Looking at the box office earnings for The Force Awakens, 45.3% came from the US (domestic) market, while 54.7% came from the rest of the world. If we assume there is a proportional percentage of female Star Wars fans within those two markets, then the international female fans outnumber those in the US – or at least, are willing to spend more on Star Wars. In this context, we find ourselves having to ask “how can companies champion all fans and better serve those outside the US?”. There is clearly a huge international market.
A recent Her Universe email used a quote from Michael Rego (Chief Executive Officer of The Araca Group, Eckstein’s partner in Her Universe), where he says “We always put the fans and community first at Her Universe…“, but by only selling within the US and Canada, they are unfortunately excluding such a large percentage of female Star Wars fans. It is more than a shade frustrating when attractive and desirable apparel and accessories are visible through internet marketing and networking (I am a big fan of Her Universe’s range!), but lie just beyond the reach of many potential customers. Australian clothing brand Black Milk Clothing held the Star Wars apparel license for several years, and shipped their items worldwide – an understanding of the market of female shoppers around the world that is appreciated by those not geographically privileged to live in North America, and one which would be great to see adopted more universally.
Being a Star Wars fan living outside the US has more hurdles than many people realise. Local stores don’t carry even a fraction of the merchandise and apparel that is available in the United States. The exchange rate alone makes every price tag twice as expensive in many countries, together with international shipping and custom fees – but Star Wars fashion is my passion. Our attire is so very much a part of who we are, an expression of our personality and style – but not every fan has the budget to pay extra to purchase online via a mail forwarding company. Additional costs can double or even triple the purchase price as compared with direct purchasing by US consumers. The lack of Star Wars fashion available locally means so many fans seek out options online – only to be met with the frustration of discovering an amazing brand and finding out that they don’t ship to their country.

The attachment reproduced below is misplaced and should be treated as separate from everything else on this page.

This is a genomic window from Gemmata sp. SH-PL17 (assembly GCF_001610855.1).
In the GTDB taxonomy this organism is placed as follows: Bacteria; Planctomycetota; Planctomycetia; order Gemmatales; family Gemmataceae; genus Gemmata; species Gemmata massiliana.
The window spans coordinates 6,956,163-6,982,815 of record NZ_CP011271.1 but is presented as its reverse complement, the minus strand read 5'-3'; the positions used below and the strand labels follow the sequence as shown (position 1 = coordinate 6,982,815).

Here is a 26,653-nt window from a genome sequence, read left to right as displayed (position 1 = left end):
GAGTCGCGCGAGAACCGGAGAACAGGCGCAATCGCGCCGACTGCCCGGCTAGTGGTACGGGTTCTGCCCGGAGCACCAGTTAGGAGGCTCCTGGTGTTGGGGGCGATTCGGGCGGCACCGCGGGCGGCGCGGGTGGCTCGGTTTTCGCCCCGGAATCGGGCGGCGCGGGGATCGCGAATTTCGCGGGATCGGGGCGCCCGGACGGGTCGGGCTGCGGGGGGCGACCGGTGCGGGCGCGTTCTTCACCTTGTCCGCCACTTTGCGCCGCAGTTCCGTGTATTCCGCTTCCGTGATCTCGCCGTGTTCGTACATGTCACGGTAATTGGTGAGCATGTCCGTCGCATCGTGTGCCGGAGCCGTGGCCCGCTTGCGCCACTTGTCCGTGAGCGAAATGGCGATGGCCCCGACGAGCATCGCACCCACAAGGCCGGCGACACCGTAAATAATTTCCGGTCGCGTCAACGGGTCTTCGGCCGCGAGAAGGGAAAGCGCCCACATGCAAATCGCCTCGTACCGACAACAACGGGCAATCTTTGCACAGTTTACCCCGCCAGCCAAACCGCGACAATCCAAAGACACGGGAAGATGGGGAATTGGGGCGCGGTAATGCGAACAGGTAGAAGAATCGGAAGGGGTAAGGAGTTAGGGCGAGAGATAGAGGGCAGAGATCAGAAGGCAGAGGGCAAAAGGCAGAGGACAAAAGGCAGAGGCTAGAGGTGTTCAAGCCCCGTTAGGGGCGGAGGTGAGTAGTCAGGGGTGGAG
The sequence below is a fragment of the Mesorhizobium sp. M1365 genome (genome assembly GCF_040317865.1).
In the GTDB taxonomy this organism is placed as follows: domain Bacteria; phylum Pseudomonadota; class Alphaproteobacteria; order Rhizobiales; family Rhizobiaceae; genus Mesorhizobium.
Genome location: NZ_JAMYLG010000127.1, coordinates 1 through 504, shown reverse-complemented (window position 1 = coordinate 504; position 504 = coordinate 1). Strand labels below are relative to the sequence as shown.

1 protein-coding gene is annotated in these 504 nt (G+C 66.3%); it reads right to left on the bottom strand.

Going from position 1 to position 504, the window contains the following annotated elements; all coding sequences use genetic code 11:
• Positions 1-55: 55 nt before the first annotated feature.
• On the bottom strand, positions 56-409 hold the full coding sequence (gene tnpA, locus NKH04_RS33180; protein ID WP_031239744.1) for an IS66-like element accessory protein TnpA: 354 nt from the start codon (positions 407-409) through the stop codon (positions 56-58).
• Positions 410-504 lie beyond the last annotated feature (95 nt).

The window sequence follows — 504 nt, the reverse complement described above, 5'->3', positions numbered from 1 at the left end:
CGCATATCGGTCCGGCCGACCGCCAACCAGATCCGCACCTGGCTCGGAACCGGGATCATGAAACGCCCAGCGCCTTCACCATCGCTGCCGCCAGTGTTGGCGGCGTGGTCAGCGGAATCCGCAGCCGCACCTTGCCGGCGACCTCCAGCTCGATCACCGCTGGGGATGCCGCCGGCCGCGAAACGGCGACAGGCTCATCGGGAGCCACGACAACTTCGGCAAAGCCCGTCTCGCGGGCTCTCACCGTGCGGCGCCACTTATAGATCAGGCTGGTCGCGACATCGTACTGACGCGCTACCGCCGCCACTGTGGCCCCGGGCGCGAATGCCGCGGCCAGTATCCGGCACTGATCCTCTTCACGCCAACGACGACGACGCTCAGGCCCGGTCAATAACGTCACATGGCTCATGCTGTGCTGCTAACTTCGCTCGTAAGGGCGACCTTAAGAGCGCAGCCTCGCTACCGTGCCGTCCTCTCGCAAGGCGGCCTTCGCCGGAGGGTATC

In the past year, 41% of visitors to The Kessel Runway website are from outside the US – which is amazing, considering how many countries around the world don’t speak English as their first language. It doesn’t surprise me to see the United Kingdom has the second largest percentage of visitors to this site, as the two new Star Wars leading female characters are played by English women (Daisy Ridley and Felicity Jones). Indeed, if these actresses were regular fans like you and me, they would be facing the same difficulty in finding women’s Star Wars fashion internationally with the rest of us.
My devotion for Star Wars fashion means I have asked friends in the US to help purchase from websites, and have often taken the (expensive) step of using a mail forwarding company for purchases. These companies use international couriers, which cost more than standard airmail – and in my country, customs/duty fees take into account the shipping cost as well as the value of the items, which can all add up to a lot more than the original US price tag. But I know for certain I’m not the only fan employing friends to help purchase Star Wars fashion from the US, further supporting the position that the demand is there.
I am always happy when a Star Wars apparel company works with a retailer that can ship internationally – a recent example is the Love And Madness x Star Wars mini-collection arriving at Thinkgeek. Thinkgeek has very reasonable international shipping rates, which makes it one of my favourite stores for picking up items from companies like Her Universe. While Hot Topic often stocks Her Universe items, their international shipping rates are much higher, and unfortunately their occasional ‘half off international shipping’ promotion almost never coincides with a Her Universe x Star Wars collection release.
I know a lot of this comes down to licensing agreements, but that isn’t an insurmountable obstacle, as demonstrated by the subset of retailers and manufacturers who do distribute globally. If it’s a matter of cost, I would hope that the huge popularity of the new lead female characters Rey and Jyn Erso would be evidence enough that any investment in an international license would be met with legions of excited female fans around the world, with their wallets at the ready.